Kansas City lies under one of the main flyways that migratory birds follow as they follow the seasons north and south. As a result, we get lots of cool birds moving through the area, adding to the many similarly cool birds who call this region home year-round. For example, the park next door to my home becomes bluebird heaven for a couple of months every year, and we also have a few pairs of scissor-tailed flycatchers who routinely nest along the margins of a vacant lot nearby.
My most interesting bird experience to date was just a couple of days ago, while my daughter was having her flute lesson. Her music teacher lives in a woodsy KC suburb, Overland Park, Kansas, and a family of Cooper’s Hawks have taken up residence in her back yard–four birds, a mother and three adolescents that look pretty close to being able to go out on their own. I watched them for about thirty minutes as they moved from tree to tree, and a couple spent some time on the ground under a leafy overhang, disassembling a small rodent. Ick.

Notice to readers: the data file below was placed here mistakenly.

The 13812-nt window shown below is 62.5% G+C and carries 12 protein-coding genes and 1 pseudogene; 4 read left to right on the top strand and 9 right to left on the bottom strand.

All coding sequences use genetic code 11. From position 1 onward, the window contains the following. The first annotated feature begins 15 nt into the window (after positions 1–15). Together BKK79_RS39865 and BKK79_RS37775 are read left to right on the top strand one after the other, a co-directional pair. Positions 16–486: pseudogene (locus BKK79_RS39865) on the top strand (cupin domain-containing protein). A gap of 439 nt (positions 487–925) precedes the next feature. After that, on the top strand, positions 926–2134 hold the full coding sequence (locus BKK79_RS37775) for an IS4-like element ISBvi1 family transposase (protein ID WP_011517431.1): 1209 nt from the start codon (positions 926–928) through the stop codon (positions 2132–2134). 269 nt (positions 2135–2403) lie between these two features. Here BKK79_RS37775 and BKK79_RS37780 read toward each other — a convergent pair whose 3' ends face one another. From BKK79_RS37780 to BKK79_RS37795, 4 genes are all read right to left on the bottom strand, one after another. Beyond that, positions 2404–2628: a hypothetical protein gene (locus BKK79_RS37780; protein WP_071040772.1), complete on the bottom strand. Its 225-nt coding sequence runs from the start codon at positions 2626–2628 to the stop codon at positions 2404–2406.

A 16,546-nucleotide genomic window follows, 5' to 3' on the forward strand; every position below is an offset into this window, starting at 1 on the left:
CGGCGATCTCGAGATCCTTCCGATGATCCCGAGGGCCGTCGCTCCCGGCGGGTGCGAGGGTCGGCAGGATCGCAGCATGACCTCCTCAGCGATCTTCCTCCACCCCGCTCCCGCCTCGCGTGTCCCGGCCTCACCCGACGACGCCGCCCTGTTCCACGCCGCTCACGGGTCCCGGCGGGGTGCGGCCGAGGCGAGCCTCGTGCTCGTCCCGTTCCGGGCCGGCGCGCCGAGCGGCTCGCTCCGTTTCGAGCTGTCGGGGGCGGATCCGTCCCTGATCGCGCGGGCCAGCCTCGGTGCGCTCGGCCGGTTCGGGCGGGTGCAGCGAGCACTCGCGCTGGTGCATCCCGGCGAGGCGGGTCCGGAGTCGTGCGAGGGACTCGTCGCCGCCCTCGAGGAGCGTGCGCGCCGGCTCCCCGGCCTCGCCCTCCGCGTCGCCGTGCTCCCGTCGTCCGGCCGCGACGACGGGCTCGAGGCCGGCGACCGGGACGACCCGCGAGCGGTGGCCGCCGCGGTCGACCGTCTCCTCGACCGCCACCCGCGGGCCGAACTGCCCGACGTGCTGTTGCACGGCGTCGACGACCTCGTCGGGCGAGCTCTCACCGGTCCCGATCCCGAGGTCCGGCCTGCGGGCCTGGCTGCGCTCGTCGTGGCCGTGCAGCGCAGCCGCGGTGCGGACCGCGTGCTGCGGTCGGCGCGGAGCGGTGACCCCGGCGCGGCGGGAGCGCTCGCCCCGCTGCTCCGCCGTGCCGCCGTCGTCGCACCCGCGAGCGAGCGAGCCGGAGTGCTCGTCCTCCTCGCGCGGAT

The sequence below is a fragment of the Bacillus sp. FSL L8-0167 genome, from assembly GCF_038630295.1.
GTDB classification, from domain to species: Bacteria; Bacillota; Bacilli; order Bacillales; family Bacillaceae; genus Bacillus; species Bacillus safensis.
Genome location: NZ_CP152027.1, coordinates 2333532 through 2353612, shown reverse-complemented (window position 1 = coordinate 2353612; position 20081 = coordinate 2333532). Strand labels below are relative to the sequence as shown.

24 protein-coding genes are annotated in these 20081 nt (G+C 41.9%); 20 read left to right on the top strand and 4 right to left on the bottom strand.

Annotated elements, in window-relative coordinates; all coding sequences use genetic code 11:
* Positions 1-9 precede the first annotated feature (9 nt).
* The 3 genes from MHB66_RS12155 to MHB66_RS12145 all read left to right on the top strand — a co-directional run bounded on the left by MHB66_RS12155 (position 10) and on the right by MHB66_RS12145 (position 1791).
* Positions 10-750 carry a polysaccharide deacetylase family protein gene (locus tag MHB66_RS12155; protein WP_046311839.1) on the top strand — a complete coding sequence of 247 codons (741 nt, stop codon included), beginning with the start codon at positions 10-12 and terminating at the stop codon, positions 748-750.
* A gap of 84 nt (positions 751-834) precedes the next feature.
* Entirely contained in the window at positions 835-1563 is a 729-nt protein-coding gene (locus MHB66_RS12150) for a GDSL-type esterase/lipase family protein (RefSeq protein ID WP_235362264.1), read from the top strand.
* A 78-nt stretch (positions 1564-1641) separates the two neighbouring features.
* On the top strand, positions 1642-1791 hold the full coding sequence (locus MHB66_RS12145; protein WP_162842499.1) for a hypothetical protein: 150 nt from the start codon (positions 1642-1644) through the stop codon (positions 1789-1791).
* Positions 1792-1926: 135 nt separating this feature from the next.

Suddenly, a squirrel emerged from a bush and began hip-hopping his way along an open fencerow. I’m thinking this must be either the world’s bravest or stupidest squirrel. In a heartbeat, the four hawks swooped out and converged on his position, oddly pulling up short and perching in the surrounding trees at about a five-yard radius. Perhaps they were confused by the little guy’s bravado, or maybe they were negotiating how best to divide their tasty treat. The squirrel then sat upright, flicking his tail and chirping in the general direction of the closest hawk, as if to say, “You want a piece of this? Come on!” or something. All he was missing was a little hat and sword, and he would have fit right into the Narnia books or The Tale of Despereaux. After a few more moments of defiant tail-flicking, he bounced into a tree at the end of the fencerow and disappeared. I have no idea whether the hawks got him later, but I’ve a feeling he’s not long for this world.
If he ever gets a sword, I guarantee he’s taking a few tail feathers with him.